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Old 01-17-2013, 04:32 PM   #35
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Join Date: Apr 2009
Posts: 55

Originally Posted by J_R_B View Post
This is a myth due to one misinterpreted statement by the USTA that is now perpetuated on here endlessly. The fact is that the expected outcome of a match between two players 0.5 apart is not 6-0 6-0. What the statement said is that a 6-0 6-0 match is not unexpected for players with a 0.5 difference. But matches between any two players will have a whole distribution of possible outcomes. If the expected outcome is 6-0 6-0 only 5% of the time (or 1 on 20), then it's still not unexpected, and since there are thousands of matches in the system between players with this ratings difference, seeing some 6-0 6-0 outcomes is normal and expected. They were writing in the context of people who see a 6-0 6-0 outcome and start jumping up and down that that person is automatically misrated or worse, sandbagging. The fact is that the expected outcome (in terms of a mathematical expected value or average) of a match between two players one level apart is probably about 6-2 6-2 or something like that with 6-0 6-0 having enough positive probability that it's not unexpected or unusual to see some in the real results.

I play 4.0. I'm probably near the top of the 4.0 range (I was 14-2 last year but wasn't bumped). I won a match against a 4.0 rated player 6-0 6-0. It was a kid who wasn't bad, but I just happened to get all the games. I also won a match 6-0 6-2 against a 3.5 playing up. The 4.0 kid was a lot better than this guy, but in the course of this match, I happened to lose a couple games. The 6-0 6-0 kid also lost 6-0 6-3 to another college kid who was bumped at the end of the year who can kick my *** all over the court. If we all played a hundred matches, I would probably win 2 or 3 by double bagel against the kid and the other kid would probably win 15-20 by double bagel. That's not how the actual record is, though, and seeing my 6-0 6-0 win in the record is not a sure sign that I am under rated or that my dynamic rating is or should be lower than the other kid who got bumped and who can kick my ***.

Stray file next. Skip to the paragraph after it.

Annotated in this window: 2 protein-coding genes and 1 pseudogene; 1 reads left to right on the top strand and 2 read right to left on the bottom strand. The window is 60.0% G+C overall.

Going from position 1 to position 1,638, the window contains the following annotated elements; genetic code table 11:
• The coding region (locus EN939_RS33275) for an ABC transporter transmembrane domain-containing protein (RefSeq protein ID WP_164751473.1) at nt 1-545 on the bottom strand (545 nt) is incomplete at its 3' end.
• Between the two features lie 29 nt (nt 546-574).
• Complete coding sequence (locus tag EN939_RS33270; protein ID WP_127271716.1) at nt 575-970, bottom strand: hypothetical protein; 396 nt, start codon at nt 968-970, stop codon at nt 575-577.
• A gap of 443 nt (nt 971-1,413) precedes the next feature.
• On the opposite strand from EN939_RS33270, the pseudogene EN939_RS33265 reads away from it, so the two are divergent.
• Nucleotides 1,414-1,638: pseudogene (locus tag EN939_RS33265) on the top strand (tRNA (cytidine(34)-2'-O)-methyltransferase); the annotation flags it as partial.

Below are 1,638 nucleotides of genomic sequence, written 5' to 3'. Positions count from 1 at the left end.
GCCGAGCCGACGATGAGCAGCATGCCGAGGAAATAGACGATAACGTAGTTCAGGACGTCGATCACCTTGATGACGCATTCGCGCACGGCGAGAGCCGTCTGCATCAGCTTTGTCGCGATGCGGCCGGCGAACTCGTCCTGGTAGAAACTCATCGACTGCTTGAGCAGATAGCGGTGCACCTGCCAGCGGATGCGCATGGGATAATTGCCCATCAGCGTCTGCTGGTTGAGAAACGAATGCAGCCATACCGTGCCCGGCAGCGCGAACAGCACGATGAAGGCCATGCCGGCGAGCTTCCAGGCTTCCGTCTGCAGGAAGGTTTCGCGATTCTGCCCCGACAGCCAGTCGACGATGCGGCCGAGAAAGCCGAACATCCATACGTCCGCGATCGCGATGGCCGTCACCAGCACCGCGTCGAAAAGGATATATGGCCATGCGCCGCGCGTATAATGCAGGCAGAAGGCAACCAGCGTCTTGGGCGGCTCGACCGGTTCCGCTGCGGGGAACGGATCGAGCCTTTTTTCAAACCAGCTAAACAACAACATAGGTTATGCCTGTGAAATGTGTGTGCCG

You have to be careful about how you interpret statements and expectations keeping in mind that individual match results are a random draw from a distribution and not a fixed measurement of the difference in ratings.
From the USTA website, "Are all players in a given NTRP level equal in ability?
No: The NTRP system identifies general levels of ability, but an individual will be rated within those levels at 50 different hundredths of a point. For example, a 3.5 player can fall anywhere between a 3.01 and a 3.50. That is the reason many people feel they are playing sandbaggers they are closer to the bottom of that range while their opponents are closer to the top of the range.

A typical match result for a player, for example, with a 3.01 rating versus a 3.49 player, both of whom are 3.5s, would be 6-0, 6-0 in favor of the higher rated player.
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